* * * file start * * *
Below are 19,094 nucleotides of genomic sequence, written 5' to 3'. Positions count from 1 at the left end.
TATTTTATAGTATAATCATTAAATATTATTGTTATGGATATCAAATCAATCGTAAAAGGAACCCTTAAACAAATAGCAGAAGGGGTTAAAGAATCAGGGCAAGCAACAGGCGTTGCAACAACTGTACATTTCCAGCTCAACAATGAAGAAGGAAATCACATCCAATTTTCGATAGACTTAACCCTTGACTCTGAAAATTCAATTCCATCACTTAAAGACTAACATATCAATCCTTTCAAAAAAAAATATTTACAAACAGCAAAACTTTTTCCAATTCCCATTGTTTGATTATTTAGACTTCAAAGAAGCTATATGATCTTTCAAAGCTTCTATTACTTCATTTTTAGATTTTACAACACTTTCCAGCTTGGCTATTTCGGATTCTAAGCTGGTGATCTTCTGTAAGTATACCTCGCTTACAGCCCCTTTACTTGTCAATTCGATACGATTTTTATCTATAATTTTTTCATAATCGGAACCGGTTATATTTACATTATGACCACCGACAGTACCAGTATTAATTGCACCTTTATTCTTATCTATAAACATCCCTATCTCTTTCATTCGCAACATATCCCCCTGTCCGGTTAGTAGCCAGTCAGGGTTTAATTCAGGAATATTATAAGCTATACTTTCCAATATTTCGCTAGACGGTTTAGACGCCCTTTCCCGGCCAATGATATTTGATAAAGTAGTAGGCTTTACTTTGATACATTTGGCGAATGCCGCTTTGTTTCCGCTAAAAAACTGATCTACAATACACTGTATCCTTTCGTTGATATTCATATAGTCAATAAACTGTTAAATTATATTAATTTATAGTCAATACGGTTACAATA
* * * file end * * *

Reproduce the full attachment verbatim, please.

Below are 19,094 nucleotides of genomic sequence, written 5' to 3'. Positions count from 1 at the left end.
TATTTTATAGTATAATCATTAAATATTATTGTTATGGATATCAAATCAATCGTAAAAGGAACCCTTAAACAAATAGCAGAAGGGGTTAAAGAATCAGGGCAAGCAACAGGCGTTGCAACAACTGTACATTTCCAGCTCAACAATGAAGAAGGAAATCACATCCAATTTTCGATAGACTTAACCCTTGACTCTGAAAATTCAATTCCATCACTTAAAGACTAACATATCAATCCTTTCAAAAAAAAATATTTACAAACAGCAAAACTTTTTCCAATTCCCATTGTTTGATTATTTAGACTTCAAAGAAGCTATATGATCTTTCAAAGCTTCTATTACTTCATTTTTAGATTTTACAACACTTTCCAGCTTGGCTATTTCGGATTCTAAGCTGGTGATCTTCTGTAAGTATACCTCGCTTACAGCCCCTTTACTTGTCAATTCGATACGATTTTTATCTATAATTTTTTCATAATCGGAACCGGTTATATTTACATTATGACCACCGACAGTACCAGTATTAATTGCACCTTTATTCTTATCTATAAACATCCCTATCTCTTTCATTCGCAACATATCCCCCTGTCCGGTTAGTAGCCAGTCAGGGTTTAATTCAGGAATATTATAAGCTATACTTTCCAATATTTCGCTAGACGGTTTAGACGCCCTTTCCCGGCCAATGATATTTGATAAAGTAGTAGGCTTTACTTTGATACATTTGGCGAATGCCGCTTTGTTTCCGCTAAAAAACTGATCTACAATACACTGTATCCTTTCGTTGATATTCATATAGTCAATAAACTGTTAAATTATATTAATTTATAGTCAATACGGTTACAATA